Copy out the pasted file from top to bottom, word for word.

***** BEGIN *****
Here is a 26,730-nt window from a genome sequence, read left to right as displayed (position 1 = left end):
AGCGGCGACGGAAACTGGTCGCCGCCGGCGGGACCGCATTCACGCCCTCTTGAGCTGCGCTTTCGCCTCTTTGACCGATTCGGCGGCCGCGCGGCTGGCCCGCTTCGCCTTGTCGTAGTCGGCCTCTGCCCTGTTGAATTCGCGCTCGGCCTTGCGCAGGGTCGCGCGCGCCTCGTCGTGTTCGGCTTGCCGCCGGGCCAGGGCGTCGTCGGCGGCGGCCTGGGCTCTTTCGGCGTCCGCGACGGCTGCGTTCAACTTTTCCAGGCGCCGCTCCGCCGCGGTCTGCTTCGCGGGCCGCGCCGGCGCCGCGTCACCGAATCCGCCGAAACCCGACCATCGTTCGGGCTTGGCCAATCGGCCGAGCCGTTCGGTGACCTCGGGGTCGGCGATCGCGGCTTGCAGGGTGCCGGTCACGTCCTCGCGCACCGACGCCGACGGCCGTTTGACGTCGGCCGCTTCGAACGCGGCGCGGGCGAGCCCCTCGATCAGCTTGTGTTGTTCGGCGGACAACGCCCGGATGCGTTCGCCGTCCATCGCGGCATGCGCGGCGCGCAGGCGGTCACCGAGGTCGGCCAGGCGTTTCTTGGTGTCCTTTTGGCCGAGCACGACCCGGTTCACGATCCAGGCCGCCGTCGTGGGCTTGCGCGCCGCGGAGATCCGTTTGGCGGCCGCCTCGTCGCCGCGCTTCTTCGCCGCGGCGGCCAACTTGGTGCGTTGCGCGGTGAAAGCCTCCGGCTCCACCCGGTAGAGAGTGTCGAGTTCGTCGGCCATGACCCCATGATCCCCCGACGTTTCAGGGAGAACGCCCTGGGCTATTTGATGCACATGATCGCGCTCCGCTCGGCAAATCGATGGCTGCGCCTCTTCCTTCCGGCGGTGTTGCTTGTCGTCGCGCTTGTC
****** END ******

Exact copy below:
Here is a 26,730-nt window from a genome sequence, read left to right as displayed (position 1 = left end):
AGCGGCGACGGAAACTGGTCGCCGCCGGCGGGACCGCATTCACGCCCTCTTGAGCTGCGCTTTCGCCTCTTTGACCGATTCGGCGGCCGCGCGGCTGGCCCGCTTCGCCTTGTCGTAGTCGGCCTCTGCCCTGTTGAATTCGCGCTCGGCCTTGCGCAGGGTCGCGCGCGCCTCGTCGTGTTCGGCTTGCCGCCGGGCCAGGGCGTCGTCGGCGGCGGCCTGGGCTCTTTCGGCGTCCGCGACGGCTGCGTTCAACTTTTCCAGGCGCCGCTCCGCCGCGGTCTGCTTCGCGGGCCGCGCCGGCGCCGCGTCACCGAATCCGCCGAAACCCGACCATCGTTCGGGCTTGGCCAATCGGCCGAGCCGTTCGGTGACCTCGGGGTCGGCGATCGCGGCTTGCAGGGTGCCGGTCACGTCCTCGCGCACCGACGCCGACGGCCGTTTGACGTCGGCCGCTTCGAACGCGGCGCGGGCGAGCCCCTCGATCAGCTTGTGTTGTTCGGCGGACAACGCCCGGATGCGTTCGCCGTCCATCGCGGCATGCGCGGCGCGCAGGCGGTCACCGAGGTCGGCCAGGCGTTTCTTGGTGTCCTTTTGGCCGAGCACGACCCGGTTCACGATCCAGGCCGCCGTCGTGGGCTTGCGCGCCGCGGAGATCCGTTTGGCGGCCGCCTCGTCGCCGCGCTTCTTCGCCGCGGCGGCCAACTTGGTGCGTTGCGCGGTGAAAGCCTCCGGCTCCACCCGGTAGAGAGTGTCGAGTTCGTCGGCCATGACCCCATGATCCCCCGACGTTTCAGGGAGAACGCCCTGGGCTATTTGATGCACATGATCGCGCTCCGCTCGGCAAATCGATGGCTGCGCCTCTTCCTTCCGGCGGTGTTGCTTGTCGTCGCGCTTGTC